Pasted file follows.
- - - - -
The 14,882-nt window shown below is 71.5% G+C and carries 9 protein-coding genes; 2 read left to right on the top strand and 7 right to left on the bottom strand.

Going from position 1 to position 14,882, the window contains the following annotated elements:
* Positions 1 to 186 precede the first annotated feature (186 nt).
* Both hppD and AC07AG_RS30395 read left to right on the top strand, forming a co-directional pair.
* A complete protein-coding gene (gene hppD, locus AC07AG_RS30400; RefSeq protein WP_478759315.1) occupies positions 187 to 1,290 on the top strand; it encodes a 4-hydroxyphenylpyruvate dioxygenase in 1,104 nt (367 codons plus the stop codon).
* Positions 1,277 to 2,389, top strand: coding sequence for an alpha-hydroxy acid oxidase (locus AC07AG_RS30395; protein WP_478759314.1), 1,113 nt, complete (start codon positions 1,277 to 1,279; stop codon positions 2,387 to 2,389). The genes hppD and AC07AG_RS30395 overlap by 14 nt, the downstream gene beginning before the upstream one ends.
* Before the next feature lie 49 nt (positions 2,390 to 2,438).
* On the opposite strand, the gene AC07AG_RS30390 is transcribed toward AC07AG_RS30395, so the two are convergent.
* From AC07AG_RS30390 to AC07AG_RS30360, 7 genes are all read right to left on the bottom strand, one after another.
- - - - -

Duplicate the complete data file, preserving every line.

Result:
The 14,882-nt window shown below is 71.5% G+C and carries 9 protein-coding genes; 2 read left to right on the top strand and 7 right to left on the bottom strand.

Going from position 1 to position 14,882, the window contains the following annotated elements:
* Positions 1 to 186 precede the first annotated feature (186 nt).
* Both hppD and AC07AG_RS30395 read left to right on the top strand, forming a co-directional pair.
* A complete protein-coding gene (gene hppD, locus AC07AG_RS30400; RefSeq protein WP_478759315.1) occupies positions 187 to 1,290 on the top strand; it encodes a 4-hydroxyphenylpyruvate dioxygenase in 1,104 nt (367 codons plus the stop codon).
* Positions 1,277 to 2,389, top strand: coding sequence for an alpha-hydroxy acid oxidase (locus AC07AG_RS30395; protein WP_478759314.1), 1,113 nt, complete (start codon positions 1,277 to 1,279; stop codon positions 2,387 to 2,389). The genes hppD and AC07AG_RS30395 overlap by 14 nt, the downstream gene beginning before the upstream one ends.
* Before the next feature lie 49 nt (positions 2,390 to 2,438).
* On the opposite strand, the gene AC07AG_RS30390 is transcribed toward AC07AG_RS30395, so the two are convergent.
* From AC07AG_RS30390 to AC07AG_RS30360, 7 genes are all read right to left on the bottom strand, one after another.